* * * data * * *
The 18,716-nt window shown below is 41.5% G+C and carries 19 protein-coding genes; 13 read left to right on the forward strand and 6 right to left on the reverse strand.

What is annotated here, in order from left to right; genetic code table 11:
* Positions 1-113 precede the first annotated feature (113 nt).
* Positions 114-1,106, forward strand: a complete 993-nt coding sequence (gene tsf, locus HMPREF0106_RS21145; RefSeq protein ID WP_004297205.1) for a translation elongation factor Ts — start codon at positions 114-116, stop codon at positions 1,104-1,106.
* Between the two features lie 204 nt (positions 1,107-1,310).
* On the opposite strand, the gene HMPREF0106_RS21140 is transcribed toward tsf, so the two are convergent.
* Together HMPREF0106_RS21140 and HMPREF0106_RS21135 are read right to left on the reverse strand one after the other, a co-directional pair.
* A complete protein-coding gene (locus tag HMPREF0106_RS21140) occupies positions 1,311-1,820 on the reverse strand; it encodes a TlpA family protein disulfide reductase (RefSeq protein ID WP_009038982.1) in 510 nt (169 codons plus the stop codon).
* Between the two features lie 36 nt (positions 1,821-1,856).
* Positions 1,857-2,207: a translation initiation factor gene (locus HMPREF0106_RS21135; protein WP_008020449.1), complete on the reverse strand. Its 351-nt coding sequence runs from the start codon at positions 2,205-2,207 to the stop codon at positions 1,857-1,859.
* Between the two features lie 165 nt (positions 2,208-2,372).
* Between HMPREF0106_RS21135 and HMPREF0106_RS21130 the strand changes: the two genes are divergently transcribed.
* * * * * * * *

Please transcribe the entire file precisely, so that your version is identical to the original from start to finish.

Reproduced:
The 18,716-nt window shown below is 41.5% G+C and carries 19 protein-coding genes; 13 read left to right on the forward strand and 6 right to left on the reverse strand.

What is annotated here, in order from left to right; genetic code table 11:
* Positions 1-113 precede the first annotated feature (113 nt).
* Positions 114-1,106, forward strand: a complete 993-nt coding sequence (gene tsf, locus HMPREF0106_RS21145; RefSeq protein ID WP_004297205.1) for a translation elongation factor Ts — start codon at positions 114-116, stop codon at positions 1,104-1,106.
* Between the two features lie 204 nt (positions 1,107-1,310).
* On the opposite strand, the gene HMPREF0106_RS21140 is transcribed toward tsf, so the two are convergent.
* Together HMPREF0106_RS21140 and HMPREF0106_RS21135 are read right to left on the reverse strand one after the other, a co-directional pair.
* A complete protein-coding gene (locus tag HMPREF0106_RS21140) occupies positions 1,311-1,820 on the reverse strand; it encodes a TlpA family protein disulfide reductase (RefSeq protein ID WP_009038982.1) in 510 nt (169 codons plus the stop codon).
* Between the two features lie 36 nt (positions 1,821-1,856).
* Positions 1,857-2,207: a translation initiation factor gene (locus HMPREF0106_RS21135; protein WP_008020449.1), complete on the reverse strand. Its 351-nt coding sequence runs from the start codon at positions 2,205-2,207 to the stop codon at positions 1,857-1,859.
* Between the two features lie 165 nt (positions 2,208-2,372).
* Between HMPREF0106_RS21135 and HMPREF0106_RS21130 the strand changes: the two genes are divergently transcribed.